Two weeks following our ASaP Symposium, American Dance Legacy Initiative (ADLI) held it’s annual mini fest. In addition to performing the Battleworks etude in the lec/dem, our dancers took part in a workshop exploring new territory for everyone.
Our 5th annual ASaP Symposium focused on intergenerativity and the power of uniting people across the generations to inspire community, conversation and creativity. We were fortunate to have Dr. Peter Whitehouse as our keynote speaker. A Brown graduate and expert in the field of gerontology and intergenerativity (he coined the word), Peter donned his tree hat and t-shirt and explored our interelatedness through art, humanities, science, health and society.
ASaP went to Harvard in late February to tell its story and highlight the need for arts education for medical practitioners as a way to help them navigate in the face of ambiguity and uncertainty. Dr. Jay Baruch joined Rachel Balaban and Julie Strandberg for a presentation to an audience of 75 to address questions like why should physicians be taught to think like "science-using" artists and what happens when physicians and artists work together as partners to improve the health of patients?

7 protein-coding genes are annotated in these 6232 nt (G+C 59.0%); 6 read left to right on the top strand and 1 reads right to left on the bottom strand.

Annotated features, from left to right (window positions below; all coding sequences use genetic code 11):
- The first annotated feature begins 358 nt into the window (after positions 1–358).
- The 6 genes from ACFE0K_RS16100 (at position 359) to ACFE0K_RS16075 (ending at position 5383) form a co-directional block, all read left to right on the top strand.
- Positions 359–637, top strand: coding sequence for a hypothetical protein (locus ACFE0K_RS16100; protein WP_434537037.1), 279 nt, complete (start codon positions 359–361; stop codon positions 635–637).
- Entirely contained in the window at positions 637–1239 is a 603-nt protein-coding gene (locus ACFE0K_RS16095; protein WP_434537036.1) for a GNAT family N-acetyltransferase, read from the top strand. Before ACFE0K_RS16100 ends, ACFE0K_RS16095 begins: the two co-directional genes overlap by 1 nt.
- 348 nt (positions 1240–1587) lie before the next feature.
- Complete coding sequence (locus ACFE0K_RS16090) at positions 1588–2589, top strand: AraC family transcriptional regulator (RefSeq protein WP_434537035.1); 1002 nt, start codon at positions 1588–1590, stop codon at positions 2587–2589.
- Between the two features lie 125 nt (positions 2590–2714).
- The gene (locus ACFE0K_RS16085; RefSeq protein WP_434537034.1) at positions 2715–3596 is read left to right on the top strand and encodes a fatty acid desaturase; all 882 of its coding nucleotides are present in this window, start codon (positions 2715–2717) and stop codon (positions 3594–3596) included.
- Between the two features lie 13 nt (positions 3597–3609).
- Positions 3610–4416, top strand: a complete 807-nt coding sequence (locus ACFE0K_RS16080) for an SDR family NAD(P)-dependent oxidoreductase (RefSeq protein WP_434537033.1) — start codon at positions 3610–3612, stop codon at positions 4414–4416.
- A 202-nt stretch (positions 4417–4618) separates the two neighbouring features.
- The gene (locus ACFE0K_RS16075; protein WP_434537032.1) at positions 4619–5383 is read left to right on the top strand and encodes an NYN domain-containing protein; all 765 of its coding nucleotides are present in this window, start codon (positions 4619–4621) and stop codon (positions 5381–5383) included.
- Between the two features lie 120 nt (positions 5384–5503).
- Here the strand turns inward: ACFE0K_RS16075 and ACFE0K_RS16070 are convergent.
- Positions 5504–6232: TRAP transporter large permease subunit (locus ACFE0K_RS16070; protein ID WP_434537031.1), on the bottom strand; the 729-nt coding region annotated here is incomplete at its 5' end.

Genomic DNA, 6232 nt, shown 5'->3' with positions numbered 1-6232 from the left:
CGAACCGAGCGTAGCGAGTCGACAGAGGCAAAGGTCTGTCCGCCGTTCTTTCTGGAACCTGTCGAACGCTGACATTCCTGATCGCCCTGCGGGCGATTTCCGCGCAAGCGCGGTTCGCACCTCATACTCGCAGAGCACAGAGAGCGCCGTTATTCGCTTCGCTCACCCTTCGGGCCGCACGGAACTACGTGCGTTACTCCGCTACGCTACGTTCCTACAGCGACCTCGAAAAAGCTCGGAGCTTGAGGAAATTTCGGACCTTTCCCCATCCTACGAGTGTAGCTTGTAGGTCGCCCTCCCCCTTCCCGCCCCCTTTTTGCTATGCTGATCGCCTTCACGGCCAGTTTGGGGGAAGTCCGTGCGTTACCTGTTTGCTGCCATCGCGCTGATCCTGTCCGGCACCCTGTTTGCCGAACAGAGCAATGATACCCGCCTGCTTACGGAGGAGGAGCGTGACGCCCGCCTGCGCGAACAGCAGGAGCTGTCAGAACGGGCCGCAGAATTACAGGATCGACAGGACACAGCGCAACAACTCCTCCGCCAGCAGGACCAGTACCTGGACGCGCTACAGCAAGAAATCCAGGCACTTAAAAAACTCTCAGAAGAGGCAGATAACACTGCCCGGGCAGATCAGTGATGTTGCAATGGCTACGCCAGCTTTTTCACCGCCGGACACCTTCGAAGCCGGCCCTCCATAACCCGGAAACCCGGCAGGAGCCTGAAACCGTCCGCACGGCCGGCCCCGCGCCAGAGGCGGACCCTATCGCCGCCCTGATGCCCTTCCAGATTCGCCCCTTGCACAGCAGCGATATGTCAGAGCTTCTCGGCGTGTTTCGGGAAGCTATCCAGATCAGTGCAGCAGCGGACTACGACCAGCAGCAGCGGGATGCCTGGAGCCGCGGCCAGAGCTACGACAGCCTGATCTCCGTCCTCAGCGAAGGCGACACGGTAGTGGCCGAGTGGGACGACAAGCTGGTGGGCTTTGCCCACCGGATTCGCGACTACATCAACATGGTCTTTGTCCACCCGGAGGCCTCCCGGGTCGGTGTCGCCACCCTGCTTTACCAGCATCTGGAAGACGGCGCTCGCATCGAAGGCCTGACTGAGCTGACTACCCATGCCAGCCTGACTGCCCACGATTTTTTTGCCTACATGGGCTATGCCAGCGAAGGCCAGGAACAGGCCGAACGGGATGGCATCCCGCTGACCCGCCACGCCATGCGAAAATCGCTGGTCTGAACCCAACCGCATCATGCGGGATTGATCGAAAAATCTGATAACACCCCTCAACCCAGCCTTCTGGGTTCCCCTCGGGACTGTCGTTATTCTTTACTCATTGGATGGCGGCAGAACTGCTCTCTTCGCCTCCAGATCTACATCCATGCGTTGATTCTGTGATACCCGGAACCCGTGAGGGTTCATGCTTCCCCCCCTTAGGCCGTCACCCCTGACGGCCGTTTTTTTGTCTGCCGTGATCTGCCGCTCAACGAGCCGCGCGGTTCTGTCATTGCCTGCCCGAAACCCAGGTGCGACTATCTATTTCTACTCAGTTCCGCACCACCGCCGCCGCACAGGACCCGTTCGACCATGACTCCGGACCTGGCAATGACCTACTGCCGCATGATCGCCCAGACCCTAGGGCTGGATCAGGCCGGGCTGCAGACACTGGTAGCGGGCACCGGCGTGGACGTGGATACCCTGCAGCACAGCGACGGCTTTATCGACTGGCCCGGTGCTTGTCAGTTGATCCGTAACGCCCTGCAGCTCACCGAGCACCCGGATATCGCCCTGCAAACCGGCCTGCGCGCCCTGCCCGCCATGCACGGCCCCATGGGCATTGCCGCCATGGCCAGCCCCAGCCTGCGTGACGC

Our ASaP spring semester was a busy one. It started with our annual ASaP Symposium, with the theme of Arts Programming in Health-Designing the Next Steps including guests Dr. Sara Houston, David Leventhal, Dr. Barry Prizant, Dr. Colleen Cavanaugh, Jane Hesser and Deanna Camputaro. The day included workshops, a lec-dem and discussion groups, ending with a design workshop led by student/TA Miranda Olson. The design workshop provided attendees with inspiring ways to put their ideas into action.